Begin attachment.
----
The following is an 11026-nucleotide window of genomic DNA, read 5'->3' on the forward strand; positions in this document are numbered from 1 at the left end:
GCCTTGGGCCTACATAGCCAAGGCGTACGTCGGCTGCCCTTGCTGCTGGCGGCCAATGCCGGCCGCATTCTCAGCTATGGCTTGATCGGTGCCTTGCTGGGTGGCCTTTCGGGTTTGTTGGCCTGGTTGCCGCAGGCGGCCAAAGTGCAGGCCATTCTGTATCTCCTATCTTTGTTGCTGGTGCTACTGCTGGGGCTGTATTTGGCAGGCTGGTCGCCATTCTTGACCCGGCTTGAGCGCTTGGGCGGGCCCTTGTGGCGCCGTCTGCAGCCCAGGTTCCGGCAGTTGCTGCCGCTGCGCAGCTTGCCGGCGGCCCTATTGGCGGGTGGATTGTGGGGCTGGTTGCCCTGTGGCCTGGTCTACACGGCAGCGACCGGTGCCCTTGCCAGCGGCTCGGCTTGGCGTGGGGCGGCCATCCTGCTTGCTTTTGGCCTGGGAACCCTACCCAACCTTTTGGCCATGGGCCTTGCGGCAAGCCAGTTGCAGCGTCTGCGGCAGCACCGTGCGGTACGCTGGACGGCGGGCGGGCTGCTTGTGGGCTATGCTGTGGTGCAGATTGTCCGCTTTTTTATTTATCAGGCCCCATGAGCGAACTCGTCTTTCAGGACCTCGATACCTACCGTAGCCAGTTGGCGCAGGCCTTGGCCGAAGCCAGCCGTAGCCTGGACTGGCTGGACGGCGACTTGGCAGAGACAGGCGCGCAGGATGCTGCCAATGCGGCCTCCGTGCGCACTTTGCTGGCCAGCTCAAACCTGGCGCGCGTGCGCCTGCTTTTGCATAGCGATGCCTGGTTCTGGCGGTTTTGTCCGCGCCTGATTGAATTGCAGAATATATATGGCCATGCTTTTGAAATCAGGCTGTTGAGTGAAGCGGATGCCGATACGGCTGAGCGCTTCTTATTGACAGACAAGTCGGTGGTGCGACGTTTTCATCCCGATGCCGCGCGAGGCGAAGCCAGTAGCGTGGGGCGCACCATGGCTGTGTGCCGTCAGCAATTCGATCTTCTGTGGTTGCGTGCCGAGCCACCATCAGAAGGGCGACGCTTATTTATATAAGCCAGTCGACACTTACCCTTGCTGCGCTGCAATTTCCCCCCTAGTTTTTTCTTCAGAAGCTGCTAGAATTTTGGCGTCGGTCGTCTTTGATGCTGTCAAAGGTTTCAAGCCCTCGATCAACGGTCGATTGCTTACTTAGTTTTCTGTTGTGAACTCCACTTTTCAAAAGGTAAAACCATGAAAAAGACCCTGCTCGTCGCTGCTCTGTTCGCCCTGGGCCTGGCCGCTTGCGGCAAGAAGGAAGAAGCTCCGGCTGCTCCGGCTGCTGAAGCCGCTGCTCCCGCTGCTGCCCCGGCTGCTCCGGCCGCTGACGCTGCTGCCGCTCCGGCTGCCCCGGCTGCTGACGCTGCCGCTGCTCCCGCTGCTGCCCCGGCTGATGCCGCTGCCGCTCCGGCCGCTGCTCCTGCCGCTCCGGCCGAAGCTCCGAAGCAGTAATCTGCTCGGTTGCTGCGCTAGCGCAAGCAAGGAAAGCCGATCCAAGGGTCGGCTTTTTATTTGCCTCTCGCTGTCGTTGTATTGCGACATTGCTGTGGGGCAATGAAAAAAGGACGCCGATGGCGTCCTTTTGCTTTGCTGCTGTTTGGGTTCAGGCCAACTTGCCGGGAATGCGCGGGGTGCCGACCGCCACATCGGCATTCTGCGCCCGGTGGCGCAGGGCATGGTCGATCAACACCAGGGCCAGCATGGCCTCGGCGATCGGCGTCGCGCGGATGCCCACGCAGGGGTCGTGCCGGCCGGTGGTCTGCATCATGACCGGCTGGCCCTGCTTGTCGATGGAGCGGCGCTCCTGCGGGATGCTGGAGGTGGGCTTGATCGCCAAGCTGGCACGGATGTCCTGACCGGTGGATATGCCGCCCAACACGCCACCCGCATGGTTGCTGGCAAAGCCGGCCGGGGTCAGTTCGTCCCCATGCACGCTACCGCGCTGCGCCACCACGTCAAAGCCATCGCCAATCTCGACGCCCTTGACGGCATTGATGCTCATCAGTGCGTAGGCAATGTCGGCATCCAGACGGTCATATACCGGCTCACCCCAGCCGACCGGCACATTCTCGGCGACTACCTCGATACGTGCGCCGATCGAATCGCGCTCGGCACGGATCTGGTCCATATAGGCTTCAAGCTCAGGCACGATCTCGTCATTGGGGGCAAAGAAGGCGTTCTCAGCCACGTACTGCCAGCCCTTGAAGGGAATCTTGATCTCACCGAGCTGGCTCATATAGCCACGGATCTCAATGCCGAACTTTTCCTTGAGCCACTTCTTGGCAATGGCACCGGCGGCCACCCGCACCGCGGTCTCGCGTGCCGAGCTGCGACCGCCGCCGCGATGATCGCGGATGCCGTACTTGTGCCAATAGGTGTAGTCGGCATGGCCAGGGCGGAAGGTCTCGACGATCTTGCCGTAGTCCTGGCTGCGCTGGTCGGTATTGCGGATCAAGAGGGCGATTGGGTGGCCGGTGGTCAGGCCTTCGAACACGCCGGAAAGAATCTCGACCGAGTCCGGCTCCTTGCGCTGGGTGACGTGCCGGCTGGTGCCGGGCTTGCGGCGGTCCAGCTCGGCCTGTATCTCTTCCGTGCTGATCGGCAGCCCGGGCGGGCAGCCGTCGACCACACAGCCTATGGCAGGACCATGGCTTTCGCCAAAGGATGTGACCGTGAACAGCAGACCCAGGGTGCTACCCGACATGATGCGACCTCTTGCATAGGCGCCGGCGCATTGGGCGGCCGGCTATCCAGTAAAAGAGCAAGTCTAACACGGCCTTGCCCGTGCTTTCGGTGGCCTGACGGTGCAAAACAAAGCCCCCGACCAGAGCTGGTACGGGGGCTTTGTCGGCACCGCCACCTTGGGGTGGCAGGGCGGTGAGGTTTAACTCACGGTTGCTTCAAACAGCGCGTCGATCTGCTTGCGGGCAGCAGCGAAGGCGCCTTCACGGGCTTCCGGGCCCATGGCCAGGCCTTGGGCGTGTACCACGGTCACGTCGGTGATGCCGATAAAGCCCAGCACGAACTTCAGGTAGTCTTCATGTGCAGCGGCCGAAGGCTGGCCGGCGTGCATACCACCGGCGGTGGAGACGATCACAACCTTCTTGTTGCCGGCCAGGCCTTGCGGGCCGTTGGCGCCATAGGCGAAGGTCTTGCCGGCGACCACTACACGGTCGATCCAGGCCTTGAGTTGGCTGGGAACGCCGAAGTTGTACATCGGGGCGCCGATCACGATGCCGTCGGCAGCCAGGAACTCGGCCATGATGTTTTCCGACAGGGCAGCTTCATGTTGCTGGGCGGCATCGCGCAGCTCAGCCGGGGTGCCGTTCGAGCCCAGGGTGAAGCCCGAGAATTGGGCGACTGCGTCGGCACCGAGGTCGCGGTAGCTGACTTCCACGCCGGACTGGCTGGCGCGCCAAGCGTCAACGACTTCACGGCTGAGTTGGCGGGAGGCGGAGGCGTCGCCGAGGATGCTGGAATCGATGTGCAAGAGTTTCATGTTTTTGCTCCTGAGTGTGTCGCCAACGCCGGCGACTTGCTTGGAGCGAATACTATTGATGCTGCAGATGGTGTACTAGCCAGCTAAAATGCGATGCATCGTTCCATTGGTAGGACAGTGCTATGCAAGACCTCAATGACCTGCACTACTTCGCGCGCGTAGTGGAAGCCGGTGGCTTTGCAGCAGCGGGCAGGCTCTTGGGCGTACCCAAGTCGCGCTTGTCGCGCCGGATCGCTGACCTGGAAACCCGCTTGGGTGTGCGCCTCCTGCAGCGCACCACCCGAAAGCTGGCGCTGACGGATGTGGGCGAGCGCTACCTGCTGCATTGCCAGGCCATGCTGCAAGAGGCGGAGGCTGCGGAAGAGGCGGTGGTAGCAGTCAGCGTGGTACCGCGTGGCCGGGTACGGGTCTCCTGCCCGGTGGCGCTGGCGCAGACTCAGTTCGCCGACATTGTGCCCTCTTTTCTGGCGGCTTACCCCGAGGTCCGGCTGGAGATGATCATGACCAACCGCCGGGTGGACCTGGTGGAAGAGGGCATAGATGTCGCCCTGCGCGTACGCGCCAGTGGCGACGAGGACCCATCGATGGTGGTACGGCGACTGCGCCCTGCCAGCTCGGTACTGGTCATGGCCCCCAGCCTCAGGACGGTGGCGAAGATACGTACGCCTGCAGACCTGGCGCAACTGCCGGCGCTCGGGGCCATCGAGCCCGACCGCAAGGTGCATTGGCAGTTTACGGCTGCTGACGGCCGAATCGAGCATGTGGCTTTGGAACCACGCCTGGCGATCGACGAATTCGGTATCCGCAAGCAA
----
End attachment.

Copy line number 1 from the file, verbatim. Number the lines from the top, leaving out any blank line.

The following is an 11026-nucleotide window of genomic DNA, read 5'->3' on the forward strand; positions in this document are numbered from 1 at the left end: